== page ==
Cuisine SCENE




by BOB DoxAN


were married late last year, they made plans for a honeymoon in Italy. They never went. Instead they bought a restaurant. La Trattoria opened Nov. 1 in the space in the Sunnybrae Center where Dexter Villamore had the Barcelona.

As you might guess from her name, Cambianica is from an Italian family. Her parents run two successful restaurants in Southern California; one of them is called La Trattoria.

The name basically translates as "the restaurant" in Italian but refers to a specific type of eating establishment, a casual place, one that serves simple meals. True to its name, the place offers an unpretentious menu. The idea is to offer just a few dishes and do all of them right.

So far the place is open only for dinner. The menu is divided in two - part one, offered year 'round, includes classics like spinach lasagna, spaghetti carbonara (with pancetta, garlic

and chilies, tossed with egg), spaghetti with tomatoes and basil sauce (meatballs optional) or the simplest capellini with garlic and olive oil.Spaghetti puttanesca is a dish I used to prepare at several restaurants and I still make it at home. The name refers to Italian prostitutes, and legend has it they thought it up. While prostitution has long been legal in Italy, the law is designed to keep them indoors most of the time, so they only have the luxury of strolling in the marketplace on certain days. None of the basic ingredients - capers, olives, anchovies, garlic, red pepper flakes - are things that require daily shopping. Cambianica adds fresh tomatoes in her rendition.

All dinners come with the standard soup or salad option. The salad is an organic spring mix with marinated carrot shreds and diced baked beets. Soup is seasonal. The day we ate there we had the last of the winter soup: chickpeas and tomatoes in chicken broth, kind"of a stripped-down minestrone. Spring comes early at La Trattoria; they were already changing menus only a week into February. By now the soup is a Lombardy-style spit pea.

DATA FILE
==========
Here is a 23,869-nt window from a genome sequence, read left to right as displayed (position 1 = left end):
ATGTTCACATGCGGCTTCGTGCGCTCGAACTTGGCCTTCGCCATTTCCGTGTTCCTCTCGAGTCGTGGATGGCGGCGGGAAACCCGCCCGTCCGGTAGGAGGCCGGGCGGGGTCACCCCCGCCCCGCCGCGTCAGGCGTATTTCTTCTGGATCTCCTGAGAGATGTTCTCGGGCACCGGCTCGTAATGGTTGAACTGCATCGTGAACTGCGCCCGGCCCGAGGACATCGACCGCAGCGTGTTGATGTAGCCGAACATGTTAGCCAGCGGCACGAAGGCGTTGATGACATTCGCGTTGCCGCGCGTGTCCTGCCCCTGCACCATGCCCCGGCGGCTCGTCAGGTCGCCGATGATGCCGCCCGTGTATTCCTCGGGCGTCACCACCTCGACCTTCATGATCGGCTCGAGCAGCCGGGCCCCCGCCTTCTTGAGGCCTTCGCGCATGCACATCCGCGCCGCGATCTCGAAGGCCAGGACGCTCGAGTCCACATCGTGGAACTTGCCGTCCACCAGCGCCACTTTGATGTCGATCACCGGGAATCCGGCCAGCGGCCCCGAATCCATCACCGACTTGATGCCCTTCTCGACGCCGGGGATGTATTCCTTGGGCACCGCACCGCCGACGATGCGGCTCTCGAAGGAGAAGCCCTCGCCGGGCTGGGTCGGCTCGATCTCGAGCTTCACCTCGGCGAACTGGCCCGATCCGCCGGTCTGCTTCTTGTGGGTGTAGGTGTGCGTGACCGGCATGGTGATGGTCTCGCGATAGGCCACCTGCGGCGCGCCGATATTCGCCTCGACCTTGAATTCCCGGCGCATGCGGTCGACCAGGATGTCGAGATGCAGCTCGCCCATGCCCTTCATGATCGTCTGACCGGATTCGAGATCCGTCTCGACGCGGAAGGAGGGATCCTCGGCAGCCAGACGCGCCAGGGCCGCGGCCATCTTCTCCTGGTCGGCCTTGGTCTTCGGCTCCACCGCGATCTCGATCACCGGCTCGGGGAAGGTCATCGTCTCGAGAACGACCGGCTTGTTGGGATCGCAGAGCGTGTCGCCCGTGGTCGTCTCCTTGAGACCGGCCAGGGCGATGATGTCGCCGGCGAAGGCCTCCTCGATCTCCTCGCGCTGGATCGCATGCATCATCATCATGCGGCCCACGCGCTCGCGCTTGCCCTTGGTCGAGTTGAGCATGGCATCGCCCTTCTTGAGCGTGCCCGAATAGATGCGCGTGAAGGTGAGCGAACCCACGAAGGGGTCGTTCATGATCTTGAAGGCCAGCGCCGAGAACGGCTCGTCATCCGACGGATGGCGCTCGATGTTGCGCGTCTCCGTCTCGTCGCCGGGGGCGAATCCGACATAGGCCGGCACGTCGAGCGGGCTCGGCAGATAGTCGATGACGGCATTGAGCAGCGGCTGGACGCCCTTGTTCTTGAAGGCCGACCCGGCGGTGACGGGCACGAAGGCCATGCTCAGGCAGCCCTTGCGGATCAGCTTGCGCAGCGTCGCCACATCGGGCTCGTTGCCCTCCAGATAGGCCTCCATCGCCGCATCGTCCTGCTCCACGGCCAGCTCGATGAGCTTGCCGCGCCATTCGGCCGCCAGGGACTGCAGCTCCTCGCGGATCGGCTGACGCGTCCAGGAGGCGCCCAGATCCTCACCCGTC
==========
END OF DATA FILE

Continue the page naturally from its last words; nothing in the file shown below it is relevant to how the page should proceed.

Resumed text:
The seasonal side of the menu includes a handful of appetizers: an asparagus, sweef pepper, spinach tart; bagna caoda, a hot anchovy olive oil dip for crudities; a skewer full of grilled shrimp served with salsa verde, not the Mexican kind but the Italian version with parsley, garlic, olive oil and just a hint of anchovy. One holdover from the Barcelona tapas days is a bowl of Henry Robertson's marinated olives.

Spring menu entrees include vongole, a version of linguini with clam sauce; baked chicken with porcini mushrooms; pork chops stuffed with pancetta and fontina, then grilled and served with linguine in a lemon cream sauce; and rabbit with Henry's green olives and tomatoes served with a creamy polenta.

My choice: gnocchi, the tender potato pasta that's almost like little dumplings. They serve it with a basic tomato basil sauce or with a flavorful Bologna-style meat sauce that somehow made the dish both light and hearty. (I hope I don't have to tell you we're not talking about the bologna your mother used for school lunches; it's a city in Italy.)

For dessert, there's tiramisu or spumoni (her mother's recipe and it's not green) or you can sip some Benjamin port from little glasses they received as a wedding present. Becker, who serves as one of the waiters, mentioned the fact that he had bought a bottle to take along on that postponed honeymoon.

La Trattoria is open from 5-9 p.m. Wednesday through Sunday. Call them at 822-6101 for reservations.